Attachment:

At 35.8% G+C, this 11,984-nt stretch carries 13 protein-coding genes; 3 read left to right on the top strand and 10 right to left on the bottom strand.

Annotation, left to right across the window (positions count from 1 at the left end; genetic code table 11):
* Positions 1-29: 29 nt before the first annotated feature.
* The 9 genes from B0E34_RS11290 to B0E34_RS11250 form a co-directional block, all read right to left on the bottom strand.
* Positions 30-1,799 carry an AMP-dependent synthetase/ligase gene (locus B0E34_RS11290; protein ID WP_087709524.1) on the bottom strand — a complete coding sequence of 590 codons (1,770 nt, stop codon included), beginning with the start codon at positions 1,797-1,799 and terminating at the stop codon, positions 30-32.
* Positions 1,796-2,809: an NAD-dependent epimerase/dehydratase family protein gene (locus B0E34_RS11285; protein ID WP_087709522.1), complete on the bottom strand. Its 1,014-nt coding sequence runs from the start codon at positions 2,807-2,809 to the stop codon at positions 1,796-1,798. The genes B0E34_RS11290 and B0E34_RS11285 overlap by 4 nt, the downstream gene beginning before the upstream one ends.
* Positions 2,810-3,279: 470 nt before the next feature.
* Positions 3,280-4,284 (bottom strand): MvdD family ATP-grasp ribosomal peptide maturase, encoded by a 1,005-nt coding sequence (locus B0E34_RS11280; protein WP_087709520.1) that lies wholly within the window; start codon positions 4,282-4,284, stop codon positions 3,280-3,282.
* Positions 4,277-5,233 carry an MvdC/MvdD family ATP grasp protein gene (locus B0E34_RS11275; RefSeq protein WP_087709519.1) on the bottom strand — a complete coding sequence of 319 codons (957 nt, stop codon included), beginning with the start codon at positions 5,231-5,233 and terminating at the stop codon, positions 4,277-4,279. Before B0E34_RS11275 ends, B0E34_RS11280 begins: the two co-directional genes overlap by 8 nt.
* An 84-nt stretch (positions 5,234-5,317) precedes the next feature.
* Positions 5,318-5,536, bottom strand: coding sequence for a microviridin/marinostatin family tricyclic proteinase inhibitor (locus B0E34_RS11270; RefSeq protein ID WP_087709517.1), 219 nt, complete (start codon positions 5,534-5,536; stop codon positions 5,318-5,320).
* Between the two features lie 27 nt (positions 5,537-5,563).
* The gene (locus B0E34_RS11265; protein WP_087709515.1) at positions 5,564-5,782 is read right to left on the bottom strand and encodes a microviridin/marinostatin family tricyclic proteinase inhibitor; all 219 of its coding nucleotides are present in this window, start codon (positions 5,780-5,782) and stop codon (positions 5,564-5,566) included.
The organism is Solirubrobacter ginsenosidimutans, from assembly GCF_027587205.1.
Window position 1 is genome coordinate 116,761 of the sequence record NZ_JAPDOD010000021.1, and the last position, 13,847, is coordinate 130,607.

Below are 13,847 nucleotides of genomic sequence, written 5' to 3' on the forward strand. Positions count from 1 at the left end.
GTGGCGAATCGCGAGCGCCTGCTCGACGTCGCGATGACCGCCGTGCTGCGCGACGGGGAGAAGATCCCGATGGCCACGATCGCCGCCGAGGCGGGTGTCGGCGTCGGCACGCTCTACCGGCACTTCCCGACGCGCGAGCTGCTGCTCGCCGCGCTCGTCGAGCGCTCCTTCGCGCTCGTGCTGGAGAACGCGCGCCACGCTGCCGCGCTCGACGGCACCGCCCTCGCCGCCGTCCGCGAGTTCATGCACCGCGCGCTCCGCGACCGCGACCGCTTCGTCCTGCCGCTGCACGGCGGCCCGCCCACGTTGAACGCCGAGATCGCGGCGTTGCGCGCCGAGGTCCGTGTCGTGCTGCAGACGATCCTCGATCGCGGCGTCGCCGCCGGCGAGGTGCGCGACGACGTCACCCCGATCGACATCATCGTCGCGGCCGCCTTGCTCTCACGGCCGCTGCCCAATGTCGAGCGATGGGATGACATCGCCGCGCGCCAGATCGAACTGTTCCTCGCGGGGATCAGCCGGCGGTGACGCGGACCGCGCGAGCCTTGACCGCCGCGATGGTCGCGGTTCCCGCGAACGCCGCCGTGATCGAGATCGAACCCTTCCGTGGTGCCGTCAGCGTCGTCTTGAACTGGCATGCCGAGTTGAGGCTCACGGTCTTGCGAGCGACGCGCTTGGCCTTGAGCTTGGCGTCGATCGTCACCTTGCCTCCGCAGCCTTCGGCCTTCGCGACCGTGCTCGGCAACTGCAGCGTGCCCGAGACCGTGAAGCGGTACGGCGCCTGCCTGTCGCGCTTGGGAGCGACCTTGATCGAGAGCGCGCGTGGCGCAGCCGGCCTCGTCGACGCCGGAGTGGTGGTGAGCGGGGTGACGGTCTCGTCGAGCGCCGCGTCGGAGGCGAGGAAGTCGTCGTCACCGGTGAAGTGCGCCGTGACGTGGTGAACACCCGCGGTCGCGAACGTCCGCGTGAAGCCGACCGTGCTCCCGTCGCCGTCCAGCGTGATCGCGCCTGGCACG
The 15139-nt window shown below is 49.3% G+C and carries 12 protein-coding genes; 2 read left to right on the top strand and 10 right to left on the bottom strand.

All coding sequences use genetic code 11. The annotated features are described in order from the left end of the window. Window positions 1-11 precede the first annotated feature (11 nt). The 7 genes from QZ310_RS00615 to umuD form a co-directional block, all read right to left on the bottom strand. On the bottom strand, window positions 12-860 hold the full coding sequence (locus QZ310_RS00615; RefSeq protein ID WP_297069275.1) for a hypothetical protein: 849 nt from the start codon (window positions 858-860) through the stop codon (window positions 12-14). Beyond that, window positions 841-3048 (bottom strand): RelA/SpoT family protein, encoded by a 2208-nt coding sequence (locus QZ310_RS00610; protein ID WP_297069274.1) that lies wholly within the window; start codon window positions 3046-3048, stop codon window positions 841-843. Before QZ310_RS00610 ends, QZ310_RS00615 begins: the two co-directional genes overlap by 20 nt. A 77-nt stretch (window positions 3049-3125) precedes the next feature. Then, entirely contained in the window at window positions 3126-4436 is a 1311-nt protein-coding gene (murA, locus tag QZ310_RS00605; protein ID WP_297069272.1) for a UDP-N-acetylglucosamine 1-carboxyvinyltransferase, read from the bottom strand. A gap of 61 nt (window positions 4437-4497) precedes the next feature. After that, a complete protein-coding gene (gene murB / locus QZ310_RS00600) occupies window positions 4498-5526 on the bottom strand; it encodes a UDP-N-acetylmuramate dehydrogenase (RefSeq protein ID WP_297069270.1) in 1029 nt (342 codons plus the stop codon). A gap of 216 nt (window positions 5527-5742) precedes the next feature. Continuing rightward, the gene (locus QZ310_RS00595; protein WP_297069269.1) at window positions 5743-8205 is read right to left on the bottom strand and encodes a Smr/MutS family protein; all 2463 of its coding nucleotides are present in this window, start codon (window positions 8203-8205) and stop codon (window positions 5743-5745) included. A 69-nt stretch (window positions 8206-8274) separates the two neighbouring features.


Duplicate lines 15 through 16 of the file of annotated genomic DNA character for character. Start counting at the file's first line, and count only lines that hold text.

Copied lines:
Window position 1 is genome coordinate 116,761 of the sequence record NZ_JAPDOD010000021.1, and the last position, 13,847, is coordinate 130,607.

Below are 13,847 nucleotides of genomic sequence, written 5' to 3' on the forward strand. Positions count from 1 at the left end.